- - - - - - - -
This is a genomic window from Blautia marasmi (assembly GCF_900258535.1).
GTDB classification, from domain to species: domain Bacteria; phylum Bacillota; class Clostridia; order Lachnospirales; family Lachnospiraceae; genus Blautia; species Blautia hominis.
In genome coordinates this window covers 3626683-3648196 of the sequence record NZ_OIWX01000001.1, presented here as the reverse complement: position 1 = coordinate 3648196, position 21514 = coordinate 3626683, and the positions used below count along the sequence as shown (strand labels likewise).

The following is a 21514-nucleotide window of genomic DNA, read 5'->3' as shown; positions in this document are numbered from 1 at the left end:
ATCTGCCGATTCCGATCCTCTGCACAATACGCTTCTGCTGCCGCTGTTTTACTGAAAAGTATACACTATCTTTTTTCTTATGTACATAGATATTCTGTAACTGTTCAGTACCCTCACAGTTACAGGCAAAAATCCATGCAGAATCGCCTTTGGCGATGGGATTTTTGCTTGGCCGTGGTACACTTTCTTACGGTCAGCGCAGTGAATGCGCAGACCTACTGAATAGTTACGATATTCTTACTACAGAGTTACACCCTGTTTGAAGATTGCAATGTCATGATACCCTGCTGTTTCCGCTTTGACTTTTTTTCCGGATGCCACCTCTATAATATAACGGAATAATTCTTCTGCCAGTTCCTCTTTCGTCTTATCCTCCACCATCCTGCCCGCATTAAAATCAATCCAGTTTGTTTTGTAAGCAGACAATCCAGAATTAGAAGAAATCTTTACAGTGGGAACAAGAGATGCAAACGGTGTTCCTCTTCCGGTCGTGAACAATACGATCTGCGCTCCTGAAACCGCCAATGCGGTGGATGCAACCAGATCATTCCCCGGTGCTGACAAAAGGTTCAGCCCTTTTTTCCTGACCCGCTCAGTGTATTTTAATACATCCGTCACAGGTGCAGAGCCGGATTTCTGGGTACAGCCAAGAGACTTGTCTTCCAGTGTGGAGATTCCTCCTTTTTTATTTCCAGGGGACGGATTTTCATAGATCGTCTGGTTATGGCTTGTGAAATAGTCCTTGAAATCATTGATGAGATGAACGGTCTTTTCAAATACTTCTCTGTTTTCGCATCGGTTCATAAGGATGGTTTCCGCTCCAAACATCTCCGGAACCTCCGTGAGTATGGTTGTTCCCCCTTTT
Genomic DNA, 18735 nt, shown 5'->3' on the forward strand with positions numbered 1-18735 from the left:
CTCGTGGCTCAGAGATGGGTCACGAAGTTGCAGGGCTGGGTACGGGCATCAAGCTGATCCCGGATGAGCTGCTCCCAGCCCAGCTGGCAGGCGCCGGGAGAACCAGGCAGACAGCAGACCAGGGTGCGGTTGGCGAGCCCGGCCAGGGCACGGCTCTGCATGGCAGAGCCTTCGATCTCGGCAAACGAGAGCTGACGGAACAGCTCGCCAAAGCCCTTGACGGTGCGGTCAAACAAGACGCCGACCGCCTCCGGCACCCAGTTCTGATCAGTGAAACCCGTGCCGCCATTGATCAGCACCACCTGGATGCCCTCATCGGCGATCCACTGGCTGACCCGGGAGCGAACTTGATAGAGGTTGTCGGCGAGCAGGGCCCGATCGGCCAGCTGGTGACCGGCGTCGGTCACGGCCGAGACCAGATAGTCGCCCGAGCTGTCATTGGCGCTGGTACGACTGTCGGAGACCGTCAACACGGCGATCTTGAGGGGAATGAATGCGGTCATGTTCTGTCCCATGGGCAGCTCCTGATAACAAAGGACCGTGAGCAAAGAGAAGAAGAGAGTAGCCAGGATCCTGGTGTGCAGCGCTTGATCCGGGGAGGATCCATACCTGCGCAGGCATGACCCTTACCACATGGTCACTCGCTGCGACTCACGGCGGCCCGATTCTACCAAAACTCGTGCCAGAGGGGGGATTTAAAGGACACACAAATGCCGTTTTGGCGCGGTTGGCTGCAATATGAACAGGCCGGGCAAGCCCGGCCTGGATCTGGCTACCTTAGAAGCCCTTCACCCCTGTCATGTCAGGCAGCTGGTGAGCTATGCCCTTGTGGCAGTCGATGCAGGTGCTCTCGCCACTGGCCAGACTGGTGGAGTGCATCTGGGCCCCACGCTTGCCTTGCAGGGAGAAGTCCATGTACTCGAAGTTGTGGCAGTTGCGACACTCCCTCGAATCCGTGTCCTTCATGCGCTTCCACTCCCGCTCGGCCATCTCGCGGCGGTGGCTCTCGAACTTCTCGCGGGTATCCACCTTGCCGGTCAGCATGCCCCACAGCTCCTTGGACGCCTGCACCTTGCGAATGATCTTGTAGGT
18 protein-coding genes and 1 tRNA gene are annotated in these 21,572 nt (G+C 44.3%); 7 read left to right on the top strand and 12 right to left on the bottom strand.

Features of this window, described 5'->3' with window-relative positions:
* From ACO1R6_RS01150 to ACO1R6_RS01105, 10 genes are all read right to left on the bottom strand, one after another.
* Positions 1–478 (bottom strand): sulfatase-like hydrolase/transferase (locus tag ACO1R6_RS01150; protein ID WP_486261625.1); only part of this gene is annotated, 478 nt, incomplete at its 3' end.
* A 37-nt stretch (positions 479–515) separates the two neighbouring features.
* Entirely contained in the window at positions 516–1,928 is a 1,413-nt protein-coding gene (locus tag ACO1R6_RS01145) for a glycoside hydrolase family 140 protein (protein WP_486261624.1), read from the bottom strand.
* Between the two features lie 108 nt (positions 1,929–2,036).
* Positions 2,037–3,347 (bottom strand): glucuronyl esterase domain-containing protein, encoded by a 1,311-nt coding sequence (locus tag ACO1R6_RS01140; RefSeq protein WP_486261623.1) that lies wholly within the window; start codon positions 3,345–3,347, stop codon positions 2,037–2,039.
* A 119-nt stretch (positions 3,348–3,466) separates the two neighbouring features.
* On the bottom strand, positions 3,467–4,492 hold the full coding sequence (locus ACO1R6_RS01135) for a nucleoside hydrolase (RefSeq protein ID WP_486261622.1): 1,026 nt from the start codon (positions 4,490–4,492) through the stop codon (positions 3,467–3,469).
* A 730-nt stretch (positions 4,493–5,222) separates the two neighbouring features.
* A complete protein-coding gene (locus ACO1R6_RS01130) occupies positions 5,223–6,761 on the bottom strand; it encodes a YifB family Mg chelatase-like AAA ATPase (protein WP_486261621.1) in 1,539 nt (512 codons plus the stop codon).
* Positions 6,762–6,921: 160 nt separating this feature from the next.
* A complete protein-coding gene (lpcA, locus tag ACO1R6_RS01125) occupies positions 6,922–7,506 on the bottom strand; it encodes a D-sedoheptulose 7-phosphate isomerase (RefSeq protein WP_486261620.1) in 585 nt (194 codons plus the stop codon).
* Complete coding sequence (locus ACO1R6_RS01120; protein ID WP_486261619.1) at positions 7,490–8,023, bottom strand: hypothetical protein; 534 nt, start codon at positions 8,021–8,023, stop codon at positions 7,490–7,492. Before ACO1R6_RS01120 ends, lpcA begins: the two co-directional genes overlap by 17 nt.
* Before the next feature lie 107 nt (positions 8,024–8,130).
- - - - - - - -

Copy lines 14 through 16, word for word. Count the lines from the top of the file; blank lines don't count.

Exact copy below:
* Between the two features lie 108 nt (positions 1,929–2,036).
* Positions 2,037–3,347 (bottom strand): glucuronyl esterase domain-containing protein, encoded by a 1,311-nt coding sequence (locus tag ACO1R6_RS01140; RefSeq protein WP_486261623.1) that lies wholly within the window; start codon positions 3,345–3,347, stop codon positions 2,037–2,039.
* A 119-nt stretch (positions 3,348–3,466) separates the two neighbouring features.